A favorite talking point of U.S. Secretary of Education Betsy DeVos is to say that conversations about education should not be about “systems and buildings” but about “individual students.” It’s a skillfully crafted soundbite designed to cast schools as oppressive bureaucracies that limit the education opportunities available to children and families. It also differentiates schools from other essential public infrastructure such as fire and police protection, sanitation, and roads.
Few people question the need to have a fire department or an office responsible for transportation, but DeVos’s scripted phrase is an attempt to convince us that education has become a consumer good we can pick up anywhere and that schools are relics of a bygone era when we didn’t have the internet and other means of conveying knowledge.
But before DeVos casually dismisses the need to have public education institutions across the country, she should look at the vital role schools and educators have played in responding to the string of devastating natural disasters that hit America this year.
When Hurricane Irma strafed Florida, over 6.5 million citizens were ordered to evacuate their homes in the flood zones. Thousands found shelter in schools. Broward County, north of Miami, converted 21 schools into shelters to take in those having to flee Fort Lauderdale and other coastal towns. Palm Beach County schools took in 17,000 evacuees. Sarasota schools welcomed over 19,000 refugees. In Tampa-Hillsborough County, 45 of the district’s schools became storm relief centers, sheltering nearly 30,000 evacuees.
To protect residents unable to get out of town, Miami-Dade County converted 42 schools to shelters. In Monroe County, home to Key West which took the brunt of the storm, the local school became a “refuge of last resort” for those unable to get off the islands.
In most cases, the people who staffed the schools became the volunteers in the shelters, “working around the clock to feed evacuees, keep the shelter clean, and provide other supports,” Education Week reports.
Teachers, principals, cafeteria workers, janitors, social workers, and other school staff – many who are unionized workers – were the “unsung heroes” of the storm relief effort, reports the Miami Herald. “Before and during the storm, and into the aftermath, school employees worked tirelessly, helping convert places of learning into safe havens for storm evacuees.
When Irma shuttered schools and cut power in high-poverty communities, where children rely on schools for free breakfast and lunch, school districts used food trucks and delivery vans to distribute free meals to children.
When Hurricane Harvey slammed Texas with torrential rains, 1 in 4 students in the state were affected by the storm. A list of shelters taking in Harvey refugees published in a Houston news outlet includes scores of schools along with churches and community centers.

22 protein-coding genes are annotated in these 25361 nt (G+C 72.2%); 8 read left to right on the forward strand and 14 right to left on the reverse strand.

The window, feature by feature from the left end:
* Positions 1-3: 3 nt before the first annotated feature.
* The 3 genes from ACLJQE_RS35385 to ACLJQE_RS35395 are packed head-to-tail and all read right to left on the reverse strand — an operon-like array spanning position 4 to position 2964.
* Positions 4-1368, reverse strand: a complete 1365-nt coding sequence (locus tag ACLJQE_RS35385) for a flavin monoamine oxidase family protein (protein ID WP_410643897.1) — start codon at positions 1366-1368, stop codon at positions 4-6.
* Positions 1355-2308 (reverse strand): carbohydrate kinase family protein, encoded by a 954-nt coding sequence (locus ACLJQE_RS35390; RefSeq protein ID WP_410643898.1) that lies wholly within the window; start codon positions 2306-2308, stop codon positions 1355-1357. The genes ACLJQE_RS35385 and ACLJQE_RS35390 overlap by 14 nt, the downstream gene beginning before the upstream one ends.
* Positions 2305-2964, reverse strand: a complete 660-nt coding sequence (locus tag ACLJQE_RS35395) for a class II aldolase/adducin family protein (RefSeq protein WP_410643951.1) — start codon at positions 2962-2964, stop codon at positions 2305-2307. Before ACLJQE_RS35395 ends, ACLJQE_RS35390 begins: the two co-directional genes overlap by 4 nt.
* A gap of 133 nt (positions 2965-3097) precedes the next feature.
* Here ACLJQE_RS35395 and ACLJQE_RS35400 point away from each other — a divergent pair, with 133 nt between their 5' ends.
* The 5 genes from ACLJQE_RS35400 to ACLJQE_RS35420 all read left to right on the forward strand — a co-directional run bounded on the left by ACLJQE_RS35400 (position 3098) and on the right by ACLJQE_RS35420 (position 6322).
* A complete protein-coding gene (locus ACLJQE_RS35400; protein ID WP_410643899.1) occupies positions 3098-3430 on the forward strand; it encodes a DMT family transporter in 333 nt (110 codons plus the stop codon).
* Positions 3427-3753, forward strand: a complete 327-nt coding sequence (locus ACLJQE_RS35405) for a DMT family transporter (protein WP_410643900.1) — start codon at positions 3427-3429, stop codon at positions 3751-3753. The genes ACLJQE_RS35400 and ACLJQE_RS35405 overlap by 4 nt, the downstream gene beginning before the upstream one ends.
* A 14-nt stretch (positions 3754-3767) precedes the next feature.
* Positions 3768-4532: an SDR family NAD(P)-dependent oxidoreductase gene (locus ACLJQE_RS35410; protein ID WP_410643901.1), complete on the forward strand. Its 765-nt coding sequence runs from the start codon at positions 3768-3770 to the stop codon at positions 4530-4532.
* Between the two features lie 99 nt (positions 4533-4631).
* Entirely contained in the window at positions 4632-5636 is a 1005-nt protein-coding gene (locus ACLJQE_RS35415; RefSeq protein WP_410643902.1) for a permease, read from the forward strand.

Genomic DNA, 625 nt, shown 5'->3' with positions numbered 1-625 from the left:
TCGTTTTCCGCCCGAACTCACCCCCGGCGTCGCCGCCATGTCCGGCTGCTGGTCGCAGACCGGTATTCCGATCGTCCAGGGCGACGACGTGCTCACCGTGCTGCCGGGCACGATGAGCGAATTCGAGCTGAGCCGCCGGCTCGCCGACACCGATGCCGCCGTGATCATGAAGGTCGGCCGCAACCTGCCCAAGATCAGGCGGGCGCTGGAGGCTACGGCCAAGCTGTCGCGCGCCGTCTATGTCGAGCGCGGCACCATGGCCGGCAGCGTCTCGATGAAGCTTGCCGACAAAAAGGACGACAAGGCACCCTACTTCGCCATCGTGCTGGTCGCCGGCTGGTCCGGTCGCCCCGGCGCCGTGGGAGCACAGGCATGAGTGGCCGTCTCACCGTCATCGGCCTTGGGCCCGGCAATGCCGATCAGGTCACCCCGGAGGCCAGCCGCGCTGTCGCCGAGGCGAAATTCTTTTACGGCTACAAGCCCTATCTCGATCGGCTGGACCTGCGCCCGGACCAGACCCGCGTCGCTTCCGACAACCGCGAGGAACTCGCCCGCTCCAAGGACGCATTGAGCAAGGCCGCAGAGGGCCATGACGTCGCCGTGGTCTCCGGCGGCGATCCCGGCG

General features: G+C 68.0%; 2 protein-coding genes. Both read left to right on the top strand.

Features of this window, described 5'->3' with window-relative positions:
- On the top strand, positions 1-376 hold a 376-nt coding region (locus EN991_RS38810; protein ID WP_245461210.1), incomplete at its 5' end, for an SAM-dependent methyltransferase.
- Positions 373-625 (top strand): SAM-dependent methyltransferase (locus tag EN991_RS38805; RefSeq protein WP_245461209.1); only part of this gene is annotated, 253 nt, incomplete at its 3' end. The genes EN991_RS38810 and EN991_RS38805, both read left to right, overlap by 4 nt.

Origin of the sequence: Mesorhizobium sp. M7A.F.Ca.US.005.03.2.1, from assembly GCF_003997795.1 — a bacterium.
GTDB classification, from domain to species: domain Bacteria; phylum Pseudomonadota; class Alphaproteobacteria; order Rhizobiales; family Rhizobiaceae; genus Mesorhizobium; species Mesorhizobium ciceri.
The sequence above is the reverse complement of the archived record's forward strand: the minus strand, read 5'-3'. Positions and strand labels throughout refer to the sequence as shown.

While an owner of a furniture store made national headlines for taking in flood victims, educators and other school staff across the state received few accolades as they helped to convert schools to shelters and deliver meals and blankets and other aids.
Schools used Facebook and Twitter to help family members track one another down, tell people when shelters were full, and stay in touch with children and parents at their homes once the storm had passed but schools had yet to reopen.
Victims of the most recent storm, Hurricane Maria, that devastated all of Puerto Rico, are still digging out of the damage and struggling to find access to safe drinking water and food. For many of the sufferers and their communities, schools have been a lifeline. Many schools defied the widespread destruction to stay open and serve as refuges for storm victims and community centers distributing water and meals.
Using the strength of their union, the 40,000-member Asociación de Maestros de Puerto Rico, Puerto Rican, educators have distributed supplies, organized storm centers, even provided money, in amounts of up to $500 each to help teachers dealing with the impact of the storm.
Mainland schools and educators are playing key roles in the storm relief effort as well, taking in hundreds of Puerto Rican school children able to flee the island. Nearly 700 students displaced by the storm have enrolled in the Orlando-Orange County school district alone.
In California, where the adversary isn’t wind and rain but devastating fire, schools and educators have rushed to reopen campuses to resume teaching and learning after the blazes displaced thousands of families and shut down 600 schools in three counties.
Educators, some of whom lost their homes, are returning to their workplaces with the urgency to “bring a sense of security and normalcy” to traumatized children. Schools are carefully following clean air protocols to ensure safe environments for their students and bringing in additional counselors and psychologists to help returning students with the mental anguish of evacuating their homes and returning to the blackened landscape.
Based on how schools and educators have come up big for their communities hit by such cataclysmic events, it would seem that Betsy DeVos would praise the “system” she leads and urge the presidential administration she serves to bolster support for teachers and schools.
Instead, while news stories showed how our schools and educators performed heroically in the face of catastrophe, DeVos urged parents to choose education options other than their public schools and insulted anyone daring to defend our public education system. That truly is “Sad!”